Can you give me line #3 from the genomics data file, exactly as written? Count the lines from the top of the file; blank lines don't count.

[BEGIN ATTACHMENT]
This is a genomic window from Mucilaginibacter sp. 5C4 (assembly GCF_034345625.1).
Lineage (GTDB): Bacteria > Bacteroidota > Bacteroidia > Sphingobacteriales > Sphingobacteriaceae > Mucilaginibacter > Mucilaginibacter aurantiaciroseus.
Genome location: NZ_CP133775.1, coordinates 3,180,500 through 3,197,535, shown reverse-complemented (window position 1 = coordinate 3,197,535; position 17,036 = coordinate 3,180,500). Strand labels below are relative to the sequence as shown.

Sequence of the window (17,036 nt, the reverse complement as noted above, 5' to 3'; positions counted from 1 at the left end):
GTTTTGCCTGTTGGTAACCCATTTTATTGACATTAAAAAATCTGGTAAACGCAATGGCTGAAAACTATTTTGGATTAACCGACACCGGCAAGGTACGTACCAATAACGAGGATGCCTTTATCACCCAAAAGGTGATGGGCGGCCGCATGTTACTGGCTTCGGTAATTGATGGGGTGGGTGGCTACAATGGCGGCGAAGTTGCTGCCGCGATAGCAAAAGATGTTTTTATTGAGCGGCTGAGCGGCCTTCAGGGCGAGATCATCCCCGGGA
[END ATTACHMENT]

Genome location: NZ_CP133775.1, coordinates 3,180,500 through 3,197,535, shown reverse-complemented (window position 1 = coordinate 3,197,535; position 17,036 = coordinate 3,180,500). Strand labels below are relative to the sequence as shown.